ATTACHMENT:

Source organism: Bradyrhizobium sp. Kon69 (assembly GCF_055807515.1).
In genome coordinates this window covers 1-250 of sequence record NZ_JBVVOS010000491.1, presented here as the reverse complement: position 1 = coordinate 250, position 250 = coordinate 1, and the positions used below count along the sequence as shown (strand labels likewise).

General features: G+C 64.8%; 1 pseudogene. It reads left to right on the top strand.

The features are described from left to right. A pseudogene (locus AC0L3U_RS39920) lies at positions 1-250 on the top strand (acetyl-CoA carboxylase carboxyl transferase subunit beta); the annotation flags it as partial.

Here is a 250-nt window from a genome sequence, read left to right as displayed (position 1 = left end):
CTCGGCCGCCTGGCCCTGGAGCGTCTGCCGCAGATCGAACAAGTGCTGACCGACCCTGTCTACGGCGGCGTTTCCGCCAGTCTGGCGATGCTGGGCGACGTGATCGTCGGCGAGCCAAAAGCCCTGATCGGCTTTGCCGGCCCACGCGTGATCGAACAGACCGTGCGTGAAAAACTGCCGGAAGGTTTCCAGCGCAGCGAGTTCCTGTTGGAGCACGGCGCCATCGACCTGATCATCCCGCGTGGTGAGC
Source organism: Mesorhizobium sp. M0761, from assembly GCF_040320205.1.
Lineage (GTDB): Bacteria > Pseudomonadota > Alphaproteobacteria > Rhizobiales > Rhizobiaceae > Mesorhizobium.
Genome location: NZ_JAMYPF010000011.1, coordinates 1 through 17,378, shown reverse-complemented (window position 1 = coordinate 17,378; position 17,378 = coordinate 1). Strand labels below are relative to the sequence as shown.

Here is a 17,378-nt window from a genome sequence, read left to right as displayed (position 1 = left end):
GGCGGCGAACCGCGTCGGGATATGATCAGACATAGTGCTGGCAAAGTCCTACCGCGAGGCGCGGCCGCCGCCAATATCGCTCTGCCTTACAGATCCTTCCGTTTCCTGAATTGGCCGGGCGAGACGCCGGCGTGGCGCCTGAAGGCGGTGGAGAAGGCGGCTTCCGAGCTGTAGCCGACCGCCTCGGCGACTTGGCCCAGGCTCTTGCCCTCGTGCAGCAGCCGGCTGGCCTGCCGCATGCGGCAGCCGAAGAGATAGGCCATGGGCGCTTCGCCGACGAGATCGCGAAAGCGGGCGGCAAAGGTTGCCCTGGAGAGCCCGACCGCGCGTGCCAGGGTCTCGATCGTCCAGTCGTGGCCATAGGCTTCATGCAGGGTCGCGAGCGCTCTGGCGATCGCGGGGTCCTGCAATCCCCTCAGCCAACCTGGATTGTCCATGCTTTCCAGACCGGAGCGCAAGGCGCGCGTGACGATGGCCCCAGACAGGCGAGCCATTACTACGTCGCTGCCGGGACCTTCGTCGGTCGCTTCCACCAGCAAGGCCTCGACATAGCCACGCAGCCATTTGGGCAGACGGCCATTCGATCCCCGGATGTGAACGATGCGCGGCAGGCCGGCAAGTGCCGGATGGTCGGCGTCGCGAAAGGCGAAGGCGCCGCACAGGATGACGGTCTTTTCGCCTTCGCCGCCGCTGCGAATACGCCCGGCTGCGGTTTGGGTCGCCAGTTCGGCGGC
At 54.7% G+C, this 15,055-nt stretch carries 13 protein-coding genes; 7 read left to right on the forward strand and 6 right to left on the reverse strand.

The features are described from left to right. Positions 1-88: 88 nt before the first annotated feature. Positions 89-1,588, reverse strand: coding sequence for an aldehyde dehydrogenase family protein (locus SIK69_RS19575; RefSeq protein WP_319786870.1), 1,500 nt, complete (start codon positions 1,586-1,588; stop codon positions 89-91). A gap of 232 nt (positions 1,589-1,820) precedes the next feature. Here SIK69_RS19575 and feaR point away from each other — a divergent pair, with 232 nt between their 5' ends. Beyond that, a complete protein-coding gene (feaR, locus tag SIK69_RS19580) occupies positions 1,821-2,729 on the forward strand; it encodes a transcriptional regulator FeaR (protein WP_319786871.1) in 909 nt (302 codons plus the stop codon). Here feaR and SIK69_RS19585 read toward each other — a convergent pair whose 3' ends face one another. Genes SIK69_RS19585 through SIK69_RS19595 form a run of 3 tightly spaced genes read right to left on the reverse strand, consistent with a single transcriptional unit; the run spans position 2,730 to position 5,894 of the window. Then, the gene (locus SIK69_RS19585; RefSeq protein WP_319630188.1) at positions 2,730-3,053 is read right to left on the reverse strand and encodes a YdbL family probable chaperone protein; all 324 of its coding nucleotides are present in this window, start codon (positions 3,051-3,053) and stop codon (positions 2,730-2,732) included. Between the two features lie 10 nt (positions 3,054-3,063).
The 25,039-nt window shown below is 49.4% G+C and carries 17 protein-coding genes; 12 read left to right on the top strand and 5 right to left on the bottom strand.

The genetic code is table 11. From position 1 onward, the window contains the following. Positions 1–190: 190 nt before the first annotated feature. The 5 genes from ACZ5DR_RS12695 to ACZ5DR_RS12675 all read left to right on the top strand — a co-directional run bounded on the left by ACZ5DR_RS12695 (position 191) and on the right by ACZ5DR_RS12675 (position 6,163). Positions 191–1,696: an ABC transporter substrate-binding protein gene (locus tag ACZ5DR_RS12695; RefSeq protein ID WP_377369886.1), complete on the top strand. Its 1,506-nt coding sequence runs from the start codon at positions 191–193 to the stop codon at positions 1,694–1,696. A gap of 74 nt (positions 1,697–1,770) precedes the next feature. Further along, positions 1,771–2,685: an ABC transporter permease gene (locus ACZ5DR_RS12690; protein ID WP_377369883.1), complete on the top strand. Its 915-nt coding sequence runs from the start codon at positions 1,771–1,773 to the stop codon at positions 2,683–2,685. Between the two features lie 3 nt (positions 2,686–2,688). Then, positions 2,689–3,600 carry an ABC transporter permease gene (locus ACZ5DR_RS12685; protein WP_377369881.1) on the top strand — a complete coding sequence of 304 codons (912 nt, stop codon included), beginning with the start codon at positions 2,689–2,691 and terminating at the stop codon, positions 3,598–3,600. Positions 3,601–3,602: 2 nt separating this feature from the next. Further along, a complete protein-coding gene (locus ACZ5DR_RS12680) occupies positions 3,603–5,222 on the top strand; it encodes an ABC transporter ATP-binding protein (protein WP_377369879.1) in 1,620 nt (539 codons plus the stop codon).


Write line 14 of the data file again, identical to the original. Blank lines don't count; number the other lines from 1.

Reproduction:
The 25,039-nt window shown below is 49.4% G+C and carries 17 protein-coding genes; 12 read left to right on the top strand and 5 right to left on the bottom strand.